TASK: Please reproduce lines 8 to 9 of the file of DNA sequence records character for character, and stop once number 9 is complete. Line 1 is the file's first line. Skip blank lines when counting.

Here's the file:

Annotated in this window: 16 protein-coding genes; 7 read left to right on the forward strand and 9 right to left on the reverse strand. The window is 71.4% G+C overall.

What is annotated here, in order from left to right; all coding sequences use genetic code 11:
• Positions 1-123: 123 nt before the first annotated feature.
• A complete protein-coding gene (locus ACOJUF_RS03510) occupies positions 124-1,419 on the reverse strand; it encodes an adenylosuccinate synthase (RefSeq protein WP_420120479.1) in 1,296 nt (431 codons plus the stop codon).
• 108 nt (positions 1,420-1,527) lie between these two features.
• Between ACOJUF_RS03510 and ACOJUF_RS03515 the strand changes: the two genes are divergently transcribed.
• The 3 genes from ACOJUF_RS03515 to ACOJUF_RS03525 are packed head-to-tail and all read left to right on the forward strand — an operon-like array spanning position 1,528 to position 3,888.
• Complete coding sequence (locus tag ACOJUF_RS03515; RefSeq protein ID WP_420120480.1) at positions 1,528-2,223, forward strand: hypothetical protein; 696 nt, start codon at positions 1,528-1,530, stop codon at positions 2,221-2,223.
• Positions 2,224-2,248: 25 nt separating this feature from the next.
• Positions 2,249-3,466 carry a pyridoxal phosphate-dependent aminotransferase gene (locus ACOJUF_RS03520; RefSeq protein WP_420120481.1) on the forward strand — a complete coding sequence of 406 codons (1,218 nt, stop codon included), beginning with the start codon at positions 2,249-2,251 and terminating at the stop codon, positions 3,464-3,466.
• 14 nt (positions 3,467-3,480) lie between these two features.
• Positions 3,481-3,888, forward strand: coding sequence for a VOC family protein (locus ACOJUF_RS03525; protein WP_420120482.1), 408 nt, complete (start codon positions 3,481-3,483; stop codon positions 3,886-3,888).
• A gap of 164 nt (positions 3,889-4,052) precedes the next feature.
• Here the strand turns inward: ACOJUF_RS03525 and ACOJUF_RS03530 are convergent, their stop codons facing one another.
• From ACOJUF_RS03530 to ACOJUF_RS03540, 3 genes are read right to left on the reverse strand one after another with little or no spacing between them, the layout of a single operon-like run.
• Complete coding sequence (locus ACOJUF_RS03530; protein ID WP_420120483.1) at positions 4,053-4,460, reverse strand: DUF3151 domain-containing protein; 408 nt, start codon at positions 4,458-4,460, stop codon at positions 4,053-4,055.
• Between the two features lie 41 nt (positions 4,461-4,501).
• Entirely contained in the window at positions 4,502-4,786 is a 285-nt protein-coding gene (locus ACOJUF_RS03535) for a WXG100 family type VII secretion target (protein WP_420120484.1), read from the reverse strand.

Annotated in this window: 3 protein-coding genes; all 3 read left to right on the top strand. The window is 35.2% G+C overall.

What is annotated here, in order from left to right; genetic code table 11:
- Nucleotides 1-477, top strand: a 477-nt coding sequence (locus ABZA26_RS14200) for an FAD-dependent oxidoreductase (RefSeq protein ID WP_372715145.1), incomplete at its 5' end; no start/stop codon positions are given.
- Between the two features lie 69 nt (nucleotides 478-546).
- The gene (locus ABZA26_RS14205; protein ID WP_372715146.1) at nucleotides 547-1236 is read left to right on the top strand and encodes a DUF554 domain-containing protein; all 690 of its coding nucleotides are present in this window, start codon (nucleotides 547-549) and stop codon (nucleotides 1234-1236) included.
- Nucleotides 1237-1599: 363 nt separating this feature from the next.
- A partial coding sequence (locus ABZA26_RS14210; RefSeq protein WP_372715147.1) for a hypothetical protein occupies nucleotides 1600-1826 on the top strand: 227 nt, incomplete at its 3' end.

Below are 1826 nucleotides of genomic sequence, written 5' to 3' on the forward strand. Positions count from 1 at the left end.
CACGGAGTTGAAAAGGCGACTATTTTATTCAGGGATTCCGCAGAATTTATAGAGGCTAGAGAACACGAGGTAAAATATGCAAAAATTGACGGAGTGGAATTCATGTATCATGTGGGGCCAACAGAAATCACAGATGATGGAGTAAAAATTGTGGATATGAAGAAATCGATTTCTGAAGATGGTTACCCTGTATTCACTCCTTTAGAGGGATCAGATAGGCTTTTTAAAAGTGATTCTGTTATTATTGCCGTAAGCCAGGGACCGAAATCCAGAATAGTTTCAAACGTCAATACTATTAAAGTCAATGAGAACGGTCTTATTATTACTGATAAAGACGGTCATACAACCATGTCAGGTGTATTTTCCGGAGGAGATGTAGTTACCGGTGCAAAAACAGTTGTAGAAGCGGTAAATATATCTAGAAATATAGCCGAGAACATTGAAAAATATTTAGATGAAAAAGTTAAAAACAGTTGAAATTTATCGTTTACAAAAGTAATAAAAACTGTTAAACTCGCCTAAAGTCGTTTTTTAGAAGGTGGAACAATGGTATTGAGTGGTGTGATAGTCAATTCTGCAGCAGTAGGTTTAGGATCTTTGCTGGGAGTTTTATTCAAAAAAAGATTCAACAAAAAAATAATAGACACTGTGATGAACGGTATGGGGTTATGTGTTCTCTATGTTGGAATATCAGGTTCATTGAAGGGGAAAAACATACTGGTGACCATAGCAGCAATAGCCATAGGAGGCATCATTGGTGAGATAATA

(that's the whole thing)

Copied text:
• Complete coding sequence (locus tag ACOJUF_RS03515; RefSeq protein ID WP_420120480.1) at positions 1,528-2,223, forward strand: hypothetical protein; 696 nt, start codon at positions 1,528-1,530, stop codon at positions 2,221-2,223.
• Positions 2,224-2,248: 25 nt separating this feature from the next.